Men's feet can be abused, scorned and ignored. But since the sandals have long since emerged from my summertime closet, I thought a manly pedicure might be just the ticket to pass the feet-in-public test.

"I have some guys who come see me every week," my pedicurist, Jenny, said as she lowered my lower extremities into a frothy foot jacuzzi. For my first ever pedicure, we were in a skylit salon in lower Manhattan, surrounded by ladies getting their nails painted, backs pummeled and (in the back room) nether regions waxed. 

After extracting my feet from the jacuzzi, Jenny gave them a critical once-over. "Your feet look pretty good," she said. "I've seen worse." 

I had been a little skeptical of the male pedicure. After all, our culture doesn't go out of its way to encourage men to go for any other form of extreme pampering. When's the last time a group of guys got together for a weekend outing to the salon? "It's not that it's girly or anything, but for guys pedicures just aren't a priority," said Michael Beckwith, a graduate student from London. 

Once I got past my own fears that letting somebody cater to the needs of my feet would emasculate me, I really got into it. Later that night, a lady friend made me doubly glad that I went: "I never noticed your beautiful feet before!" she said. 

Jenny had at my toenails with regular clippers, trimming the rough edges, and then jabbed at the margins of my nails with a cuticle cutter. Rotating my foot adroitly while holding me by the big toe, she attacked my calluses with a pumice stone.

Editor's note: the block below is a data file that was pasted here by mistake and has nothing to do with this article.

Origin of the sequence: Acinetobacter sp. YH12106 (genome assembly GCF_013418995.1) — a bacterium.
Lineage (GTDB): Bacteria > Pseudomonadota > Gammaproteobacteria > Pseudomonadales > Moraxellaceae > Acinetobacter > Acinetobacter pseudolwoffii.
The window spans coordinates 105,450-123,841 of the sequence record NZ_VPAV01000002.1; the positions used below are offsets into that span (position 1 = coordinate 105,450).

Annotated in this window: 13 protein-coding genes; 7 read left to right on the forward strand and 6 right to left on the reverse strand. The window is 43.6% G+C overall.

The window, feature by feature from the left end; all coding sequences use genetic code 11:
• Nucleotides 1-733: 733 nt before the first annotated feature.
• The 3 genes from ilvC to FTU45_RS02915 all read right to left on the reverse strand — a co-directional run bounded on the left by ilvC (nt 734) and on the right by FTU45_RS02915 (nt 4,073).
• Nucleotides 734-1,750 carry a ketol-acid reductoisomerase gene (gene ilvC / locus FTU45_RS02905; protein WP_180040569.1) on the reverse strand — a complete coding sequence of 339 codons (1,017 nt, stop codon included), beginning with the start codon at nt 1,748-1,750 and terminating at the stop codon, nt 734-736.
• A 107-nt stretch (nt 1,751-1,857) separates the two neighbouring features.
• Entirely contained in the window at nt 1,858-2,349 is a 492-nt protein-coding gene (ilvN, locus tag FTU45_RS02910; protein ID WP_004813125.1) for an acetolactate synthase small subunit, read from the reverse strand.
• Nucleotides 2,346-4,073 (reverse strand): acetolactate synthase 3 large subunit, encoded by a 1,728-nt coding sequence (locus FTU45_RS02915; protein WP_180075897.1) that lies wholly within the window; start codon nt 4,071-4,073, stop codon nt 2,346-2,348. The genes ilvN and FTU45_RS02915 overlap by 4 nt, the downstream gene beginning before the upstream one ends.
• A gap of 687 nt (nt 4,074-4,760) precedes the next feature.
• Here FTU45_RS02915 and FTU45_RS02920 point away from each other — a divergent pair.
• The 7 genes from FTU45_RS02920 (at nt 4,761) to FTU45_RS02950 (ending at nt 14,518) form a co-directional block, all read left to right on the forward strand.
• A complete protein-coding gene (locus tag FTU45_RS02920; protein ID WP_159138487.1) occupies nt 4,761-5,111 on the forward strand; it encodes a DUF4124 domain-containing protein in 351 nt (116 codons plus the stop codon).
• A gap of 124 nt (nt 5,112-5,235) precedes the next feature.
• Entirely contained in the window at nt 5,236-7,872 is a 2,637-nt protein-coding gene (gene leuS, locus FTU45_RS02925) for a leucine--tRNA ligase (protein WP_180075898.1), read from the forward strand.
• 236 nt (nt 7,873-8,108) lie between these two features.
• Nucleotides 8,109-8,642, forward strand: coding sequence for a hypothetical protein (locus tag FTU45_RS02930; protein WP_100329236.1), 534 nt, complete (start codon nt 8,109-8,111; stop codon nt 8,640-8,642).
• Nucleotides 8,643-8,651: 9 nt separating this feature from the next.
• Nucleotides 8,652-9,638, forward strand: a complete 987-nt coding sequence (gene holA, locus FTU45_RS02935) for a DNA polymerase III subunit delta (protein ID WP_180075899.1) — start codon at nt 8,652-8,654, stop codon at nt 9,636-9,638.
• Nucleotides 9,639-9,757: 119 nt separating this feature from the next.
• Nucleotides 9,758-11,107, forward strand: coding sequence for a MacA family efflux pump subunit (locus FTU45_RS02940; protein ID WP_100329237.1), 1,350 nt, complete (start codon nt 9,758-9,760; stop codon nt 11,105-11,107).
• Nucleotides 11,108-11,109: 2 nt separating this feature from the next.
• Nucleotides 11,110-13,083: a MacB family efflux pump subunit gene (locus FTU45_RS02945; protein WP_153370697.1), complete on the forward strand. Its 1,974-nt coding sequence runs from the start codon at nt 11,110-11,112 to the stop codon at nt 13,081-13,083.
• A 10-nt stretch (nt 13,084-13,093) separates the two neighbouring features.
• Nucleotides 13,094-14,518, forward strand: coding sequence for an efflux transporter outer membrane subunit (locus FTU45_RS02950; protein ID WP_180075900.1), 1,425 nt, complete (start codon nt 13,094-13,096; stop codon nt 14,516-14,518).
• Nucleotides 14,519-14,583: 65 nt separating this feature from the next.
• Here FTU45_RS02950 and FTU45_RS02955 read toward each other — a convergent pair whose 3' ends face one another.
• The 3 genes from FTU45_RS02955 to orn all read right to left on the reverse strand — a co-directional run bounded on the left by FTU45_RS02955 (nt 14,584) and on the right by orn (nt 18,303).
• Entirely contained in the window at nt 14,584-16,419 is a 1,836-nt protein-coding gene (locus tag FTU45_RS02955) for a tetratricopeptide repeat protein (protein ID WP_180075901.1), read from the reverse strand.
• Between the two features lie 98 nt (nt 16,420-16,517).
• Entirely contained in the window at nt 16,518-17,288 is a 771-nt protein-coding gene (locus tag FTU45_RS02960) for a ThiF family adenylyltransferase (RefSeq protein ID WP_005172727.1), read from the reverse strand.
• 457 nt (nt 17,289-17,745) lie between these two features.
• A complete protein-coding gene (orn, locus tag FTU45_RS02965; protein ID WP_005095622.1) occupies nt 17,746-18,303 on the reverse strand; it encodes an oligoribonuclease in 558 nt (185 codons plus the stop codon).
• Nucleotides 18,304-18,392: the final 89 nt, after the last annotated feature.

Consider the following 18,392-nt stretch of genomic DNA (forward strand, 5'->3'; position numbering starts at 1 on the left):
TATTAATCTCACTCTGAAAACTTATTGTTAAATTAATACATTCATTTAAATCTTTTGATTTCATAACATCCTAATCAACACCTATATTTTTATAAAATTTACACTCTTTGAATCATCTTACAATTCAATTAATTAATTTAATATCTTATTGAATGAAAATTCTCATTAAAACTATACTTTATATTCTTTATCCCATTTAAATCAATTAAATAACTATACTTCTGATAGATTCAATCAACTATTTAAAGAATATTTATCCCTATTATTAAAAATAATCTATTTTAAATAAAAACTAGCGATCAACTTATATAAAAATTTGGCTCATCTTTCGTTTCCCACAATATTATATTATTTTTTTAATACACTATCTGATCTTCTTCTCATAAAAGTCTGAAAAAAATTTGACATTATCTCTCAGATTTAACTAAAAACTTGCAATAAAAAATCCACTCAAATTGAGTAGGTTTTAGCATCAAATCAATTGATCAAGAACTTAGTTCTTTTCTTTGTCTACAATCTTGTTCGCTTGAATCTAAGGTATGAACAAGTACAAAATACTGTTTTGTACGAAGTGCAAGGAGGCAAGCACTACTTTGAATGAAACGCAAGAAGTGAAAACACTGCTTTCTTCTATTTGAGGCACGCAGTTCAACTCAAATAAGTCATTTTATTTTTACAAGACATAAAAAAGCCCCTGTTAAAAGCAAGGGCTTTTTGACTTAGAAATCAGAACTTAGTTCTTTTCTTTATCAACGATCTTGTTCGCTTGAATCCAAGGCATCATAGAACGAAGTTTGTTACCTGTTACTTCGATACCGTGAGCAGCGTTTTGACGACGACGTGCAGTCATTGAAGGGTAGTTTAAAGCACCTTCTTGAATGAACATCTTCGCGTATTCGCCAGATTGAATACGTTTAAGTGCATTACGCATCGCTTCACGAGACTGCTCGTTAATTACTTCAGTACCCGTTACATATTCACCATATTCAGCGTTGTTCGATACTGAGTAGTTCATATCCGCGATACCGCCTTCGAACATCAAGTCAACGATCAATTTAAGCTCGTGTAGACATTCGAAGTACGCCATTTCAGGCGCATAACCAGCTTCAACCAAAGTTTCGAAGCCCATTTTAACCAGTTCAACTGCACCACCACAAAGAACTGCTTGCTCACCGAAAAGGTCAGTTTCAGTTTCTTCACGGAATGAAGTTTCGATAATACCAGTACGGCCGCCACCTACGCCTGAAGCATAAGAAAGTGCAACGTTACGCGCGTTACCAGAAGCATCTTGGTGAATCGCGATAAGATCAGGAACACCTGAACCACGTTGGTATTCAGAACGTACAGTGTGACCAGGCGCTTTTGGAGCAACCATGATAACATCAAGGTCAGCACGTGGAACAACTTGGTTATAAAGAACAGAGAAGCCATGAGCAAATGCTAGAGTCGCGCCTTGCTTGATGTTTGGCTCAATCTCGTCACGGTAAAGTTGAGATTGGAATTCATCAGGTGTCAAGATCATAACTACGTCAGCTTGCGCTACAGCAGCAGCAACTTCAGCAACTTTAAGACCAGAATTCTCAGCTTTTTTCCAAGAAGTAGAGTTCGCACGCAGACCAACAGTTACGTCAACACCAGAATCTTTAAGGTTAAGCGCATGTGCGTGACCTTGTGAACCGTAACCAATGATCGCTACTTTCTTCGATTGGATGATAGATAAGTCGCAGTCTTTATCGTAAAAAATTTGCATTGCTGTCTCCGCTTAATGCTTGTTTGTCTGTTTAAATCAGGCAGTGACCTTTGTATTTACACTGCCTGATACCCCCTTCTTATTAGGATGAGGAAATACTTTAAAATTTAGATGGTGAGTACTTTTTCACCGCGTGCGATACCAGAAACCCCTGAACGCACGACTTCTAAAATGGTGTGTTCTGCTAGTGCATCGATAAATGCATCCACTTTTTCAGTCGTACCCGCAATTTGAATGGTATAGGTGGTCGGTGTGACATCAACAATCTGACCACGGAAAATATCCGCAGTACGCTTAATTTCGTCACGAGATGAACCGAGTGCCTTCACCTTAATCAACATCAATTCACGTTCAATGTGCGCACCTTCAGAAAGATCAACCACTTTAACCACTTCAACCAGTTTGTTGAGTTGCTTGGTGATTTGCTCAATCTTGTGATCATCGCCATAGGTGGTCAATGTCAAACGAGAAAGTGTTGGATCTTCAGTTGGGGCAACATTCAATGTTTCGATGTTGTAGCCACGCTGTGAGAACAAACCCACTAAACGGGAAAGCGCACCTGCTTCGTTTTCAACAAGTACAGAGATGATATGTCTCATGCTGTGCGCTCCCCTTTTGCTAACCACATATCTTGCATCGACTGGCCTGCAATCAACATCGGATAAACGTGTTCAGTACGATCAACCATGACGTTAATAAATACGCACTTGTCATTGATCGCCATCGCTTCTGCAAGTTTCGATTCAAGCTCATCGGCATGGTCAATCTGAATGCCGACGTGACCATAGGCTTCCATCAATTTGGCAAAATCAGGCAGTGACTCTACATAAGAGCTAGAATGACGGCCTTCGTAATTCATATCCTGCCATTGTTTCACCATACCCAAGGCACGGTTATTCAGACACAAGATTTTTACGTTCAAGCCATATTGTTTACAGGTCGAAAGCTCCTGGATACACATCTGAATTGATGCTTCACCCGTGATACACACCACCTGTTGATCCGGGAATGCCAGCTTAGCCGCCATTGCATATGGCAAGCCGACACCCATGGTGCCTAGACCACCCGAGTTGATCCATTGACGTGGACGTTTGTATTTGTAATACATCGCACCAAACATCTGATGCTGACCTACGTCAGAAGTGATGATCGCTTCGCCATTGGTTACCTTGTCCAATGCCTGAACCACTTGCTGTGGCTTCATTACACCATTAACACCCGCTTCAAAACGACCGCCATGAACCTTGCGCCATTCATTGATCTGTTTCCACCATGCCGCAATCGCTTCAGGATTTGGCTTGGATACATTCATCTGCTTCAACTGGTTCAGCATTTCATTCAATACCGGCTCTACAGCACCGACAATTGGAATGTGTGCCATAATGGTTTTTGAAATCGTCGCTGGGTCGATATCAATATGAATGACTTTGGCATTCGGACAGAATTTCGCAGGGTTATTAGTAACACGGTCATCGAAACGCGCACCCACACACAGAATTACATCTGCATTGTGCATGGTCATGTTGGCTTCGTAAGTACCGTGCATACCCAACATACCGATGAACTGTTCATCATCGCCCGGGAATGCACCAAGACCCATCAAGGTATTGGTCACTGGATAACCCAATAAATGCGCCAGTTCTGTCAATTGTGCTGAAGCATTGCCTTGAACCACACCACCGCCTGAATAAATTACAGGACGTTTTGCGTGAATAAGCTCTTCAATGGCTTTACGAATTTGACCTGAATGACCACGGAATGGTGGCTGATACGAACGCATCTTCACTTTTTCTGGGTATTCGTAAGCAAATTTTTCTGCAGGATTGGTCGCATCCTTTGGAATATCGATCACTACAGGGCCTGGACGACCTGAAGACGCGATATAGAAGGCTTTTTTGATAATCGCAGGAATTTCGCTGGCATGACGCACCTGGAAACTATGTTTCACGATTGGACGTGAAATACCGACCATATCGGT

My feet and toes have more hair than some old men have on their heads, and I was worried I might provoke disgust and horror in the salon. But Jenny, a consummate professional, was unperturbed by the curly toe hairs floating in the soapy water. And I was relieved when I glanced at the lady sitting next to me, whose gnarled feet would have made Bigfoot's look dainty. 

In my ignorance, I had thought pedicures were mostly about getting your nails painted — little did I realize that the procedure amounted to a holistic healing regimen for my entire body below the knee. 

"This is salt from the Dead Sea," Jenny said, as she massaged abrasive neon-green crystals into my calves, and rinsed them clean. "And this is sugar and oil — it sounds strange, and I don't know how it works, but it feels good, doesn't it?" 

Because this pedicure was on the company tab, I decided to go for the whole hog: an exfoliating "leg mask," and a 10-minute leg massage. This included a very enjoyable pummeling of my calves, and a foot rub that just about made my eyes roll back in my head. By the time Jenny took her hands away, my lower extremities were humming with pleasure, and I couldn't help but notice that my feet smelled terrific. 

"Do you want nail polish?" Jenny asked as the pedicure came to a close. I considered a rock-star look, maybe purple or black, but in the end I decided to pass. 

"Uh, what do guys usually do?" I asked timidly. She pointed me towards a simple buff, which would leave my toes shiny and smooth. I know I should have gone for the polish, but after all the stereotype smashing I had done that day, I guess I just wasn't man enough to get my nails painted.